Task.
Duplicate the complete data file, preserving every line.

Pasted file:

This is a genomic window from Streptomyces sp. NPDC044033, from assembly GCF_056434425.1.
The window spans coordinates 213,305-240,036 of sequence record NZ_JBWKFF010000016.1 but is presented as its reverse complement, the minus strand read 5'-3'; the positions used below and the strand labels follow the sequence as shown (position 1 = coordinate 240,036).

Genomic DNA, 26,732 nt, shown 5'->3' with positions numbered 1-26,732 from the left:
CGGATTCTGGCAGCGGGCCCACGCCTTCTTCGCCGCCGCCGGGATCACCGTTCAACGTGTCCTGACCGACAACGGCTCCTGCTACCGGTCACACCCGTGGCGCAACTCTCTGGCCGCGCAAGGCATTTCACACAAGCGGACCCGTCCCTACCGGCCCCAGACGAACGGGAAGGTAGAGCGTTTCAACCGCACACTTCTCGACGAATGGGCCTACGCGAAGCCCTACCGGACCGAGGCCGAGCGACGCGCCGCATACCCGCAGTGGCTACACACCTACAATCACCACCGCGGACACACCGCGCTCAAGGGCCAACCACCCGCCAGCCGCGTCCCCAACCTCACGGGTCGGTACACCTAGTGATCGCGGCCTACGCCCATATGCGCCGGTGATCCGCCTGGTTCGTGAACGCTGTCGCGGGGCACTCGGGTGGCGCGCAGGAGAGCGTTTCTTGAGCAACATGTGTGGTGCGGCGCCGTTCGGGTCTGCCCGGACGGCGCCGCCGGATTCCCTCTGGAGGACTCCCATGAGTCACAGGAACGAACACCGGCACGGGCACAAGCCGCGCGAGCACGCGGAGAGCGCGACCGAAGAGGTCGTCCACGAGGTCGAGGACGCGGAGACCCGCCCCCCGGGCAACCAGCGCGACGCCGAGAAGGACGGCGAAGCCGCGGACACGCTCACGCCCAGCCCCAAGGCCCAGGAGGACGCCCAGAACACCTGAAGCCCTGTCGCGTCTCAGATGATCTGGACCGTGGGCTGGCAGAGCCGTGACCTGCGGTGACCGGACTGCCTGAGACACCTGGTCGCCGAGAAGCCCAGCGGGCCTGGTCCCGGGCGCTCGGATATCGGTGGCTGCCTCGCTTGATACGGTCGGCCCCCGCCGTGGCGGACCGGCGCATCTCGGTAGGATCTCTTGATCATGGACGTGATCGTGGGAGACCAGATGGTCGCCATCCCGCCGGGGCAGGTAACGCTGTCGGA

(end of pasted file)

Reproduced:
This is a genomic window from Streptomyces sp. NPDC044033, from assembly GCF_056434425.1.
The window spans coordinates 213,305-240,036 of sequence record NZ_JBWKFF010000016.1 but is presented as its reverse complement, the minus strand read 5'-3'; the positions used below and the strand labels follow the sequence as shown (position 1 = coordinate 240,036).

Genomic DNA, 26,732 nt, shown 5'->3' with positions numbered 1-26,732 from the left:
CGGATTCTGGCAGCGGGCCCACGCCTTCTTCGCCGCCGCCGGGATCACCGTTCAACGTGTCCTGACCGACAACGGCTCCTGCTACCGGTCACACCCGTGGCGCAACTCTCTGGCCGCGCAAGGCATTTCACACAAGCGGACCCGTCCCTACCGGCCCCAGACGAACGGGAAGGTAGAGCGTTTCAACCGCACACTTCTCGACGAATGGGCCTACGCGAAGCCCTACCGGACCGAGGCCGAGCGACGCGCCGCATACCCGCAGTGGCTACACACCTACAATCACCACCGCGGACACACCGCGCTCAAGGGCCAACCACCCGCCAGCCGCGTCCCCAACCTCACGGGTCGGTACACCTAGTGATCGCGGCCTACGCCCATATGCGCCGGTGATCCGCCTGGTTCGTGAACGCTGTCGCGGGGCACTCGGGTGGCGCGCAGGAGAGCGTTTCTTGAGCAACATGTGTGGTGCGGCGCCGTTCGGGTCTGCCCGGACGGCGCCGCCGGATTCCCTCTGGAGGACTCCCATGAGTCACAGGAACGAACACCGGCACGGGCACAAGCCGCGCGAGCACGCGGAGAGCGCGACCGAAGAGGTCGTCCACGAGGTCGAGGACGCGGAGACCCGCCCCCCGGGCAACCAGCGCGACGCCGAGAAGGACGGCGAAGCCGCGGACACGCTCACGCCCAGCCCCAAGGCCCAGGAGGACGCCCAGAACACCTGAAGCCCTGTCGCGTCTCAGATGATCTGGACCGTGGGCTGGCAGAGCCGTGACCTGCGGTGACCGGACTGCCTGAGACACCTGGTCGCCGAGAAGCCCAGCGGGCCTGGTCCCGGGCGCTCGGATATCGGTGGCTGCCTCGCTTGATACGGTCGGCCCCCGCCGTGGCGGACCGGCGCATCTCGGTAGGATCTCTTGATCATGGACGTGATCGTGGGAGACCAGATGGTCGCCATCCCGCCGGGGCAGGTAACGCTGTCGGA